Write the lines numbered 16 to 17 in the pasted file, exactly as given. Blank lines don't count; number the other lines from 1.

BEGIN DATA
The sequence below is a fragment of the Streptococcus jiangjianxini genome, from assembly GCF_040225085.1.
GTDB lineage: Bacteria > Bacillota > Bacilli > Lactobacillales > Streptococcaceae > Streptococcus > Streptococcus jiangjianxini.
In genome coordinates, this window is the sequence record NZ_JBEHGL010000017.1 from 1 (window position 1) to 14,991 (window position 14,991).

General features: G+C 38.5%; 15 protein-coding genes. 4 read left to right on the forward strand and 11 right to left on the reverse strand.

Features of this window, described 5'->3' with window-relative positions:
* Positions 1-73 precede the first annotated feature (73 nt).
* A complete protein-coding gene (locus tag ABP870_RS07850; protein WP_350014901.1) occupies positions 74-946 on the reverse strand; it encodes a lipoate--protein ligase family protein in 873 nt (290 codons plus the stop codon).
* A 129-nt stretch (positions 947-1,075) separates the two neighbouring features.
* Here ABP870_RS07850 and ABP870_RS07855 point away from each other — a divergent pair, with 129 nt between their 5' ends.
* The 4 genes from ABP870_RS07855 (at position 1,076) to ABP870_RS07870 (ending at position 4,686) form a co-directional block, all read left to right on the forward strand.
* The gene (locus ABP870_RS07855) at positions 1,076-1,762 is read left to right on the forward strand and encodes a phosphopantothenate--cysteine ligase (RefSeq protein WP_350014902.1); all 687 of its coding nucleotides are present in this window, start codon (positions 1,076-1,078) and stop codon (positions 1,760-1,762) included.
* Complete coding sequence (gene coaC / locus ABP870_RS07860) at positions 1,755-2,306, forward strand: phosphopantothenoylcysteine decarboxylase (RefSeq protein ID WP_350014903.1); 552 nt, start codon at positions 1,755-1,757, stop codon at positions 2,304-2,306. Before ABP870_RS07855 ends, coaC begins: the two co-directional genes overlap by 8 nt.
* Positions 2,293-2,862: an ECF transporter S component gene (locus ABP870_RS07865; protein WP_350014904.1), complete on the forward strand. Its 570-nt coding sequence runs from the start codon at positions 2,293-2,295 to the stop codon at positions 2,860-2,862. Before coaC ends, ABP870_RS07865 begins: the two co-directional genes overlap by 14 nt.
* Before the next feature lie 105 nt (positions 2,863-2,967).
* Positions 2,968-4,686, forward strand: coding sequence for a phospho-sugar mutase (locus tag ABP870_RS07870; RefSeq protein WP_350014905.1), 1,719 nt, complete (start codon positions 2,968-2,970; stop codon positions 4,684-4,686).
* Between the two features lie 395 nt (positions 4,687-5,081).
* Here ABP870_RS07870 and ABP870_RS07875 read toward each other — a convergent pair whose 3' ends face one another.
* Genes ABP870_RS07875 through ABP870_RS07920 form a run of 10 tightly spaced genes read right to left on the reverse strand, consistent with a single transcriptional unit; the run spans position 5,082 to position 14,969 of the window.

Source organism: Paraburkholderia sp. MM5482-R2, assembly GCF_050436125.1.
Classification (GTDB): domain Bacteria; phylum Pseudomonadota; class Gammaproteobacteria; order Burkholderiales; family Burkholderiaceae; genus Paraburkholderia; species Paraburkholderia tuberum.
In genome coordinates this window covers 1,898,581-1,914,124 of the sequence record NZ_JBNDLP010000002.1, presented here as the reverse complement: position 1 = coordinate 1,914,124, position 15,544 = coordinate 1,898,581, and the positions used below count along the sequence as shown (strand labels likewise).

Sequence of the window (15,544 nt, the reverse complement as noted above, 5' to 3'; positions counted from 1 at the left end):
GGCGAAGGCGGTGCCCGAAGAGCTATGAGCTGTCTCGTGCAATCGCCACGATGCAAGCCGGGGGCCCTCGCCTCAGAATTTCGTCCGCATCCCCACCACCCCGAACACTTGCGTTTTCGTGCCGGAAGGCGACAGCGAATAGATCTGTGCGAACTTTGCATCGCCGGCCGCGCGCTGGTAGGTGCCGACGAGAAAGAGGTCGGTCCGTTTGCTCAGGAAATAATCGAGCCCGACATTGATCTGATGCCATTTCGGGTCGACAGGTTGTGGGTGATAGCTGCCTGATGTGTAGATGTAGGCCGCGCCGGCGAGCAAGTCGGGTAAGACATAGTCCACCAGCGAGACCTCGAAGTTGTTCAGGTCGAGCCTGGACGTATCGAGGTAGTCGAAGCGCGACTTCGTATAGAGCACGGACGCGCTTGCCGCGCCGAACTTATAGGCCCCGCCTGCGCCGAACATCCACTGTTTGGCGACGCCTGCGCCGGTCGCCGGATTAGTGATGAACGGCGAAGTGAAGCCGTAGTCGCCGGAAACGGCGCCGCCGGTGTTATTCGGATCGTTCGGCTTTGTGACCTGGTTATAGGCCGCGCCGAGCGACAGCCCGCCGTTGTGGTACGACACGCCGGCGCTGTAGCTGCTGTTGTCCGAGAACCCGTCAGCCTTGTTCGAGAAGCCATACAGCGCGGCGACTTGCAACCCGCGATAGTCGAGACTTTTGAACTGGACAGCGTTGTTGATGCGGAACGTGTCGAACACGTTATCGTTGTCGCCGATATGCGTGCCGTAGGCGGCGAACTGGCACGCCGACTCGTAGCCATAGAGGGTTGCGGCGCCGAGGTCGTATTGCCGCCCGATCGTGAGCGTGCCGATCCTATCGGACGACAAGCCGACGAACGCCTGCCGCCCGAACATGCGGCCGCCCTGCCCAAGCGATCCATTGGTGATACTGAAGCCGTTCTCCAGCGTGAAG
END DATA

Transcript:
* Between the two features lie 395 nt (positions 4,687-5,081).
* Here ABP870_RS07870 and ABP870_RS07875 read toward each other — a convergent pair whose 3' ends face one another.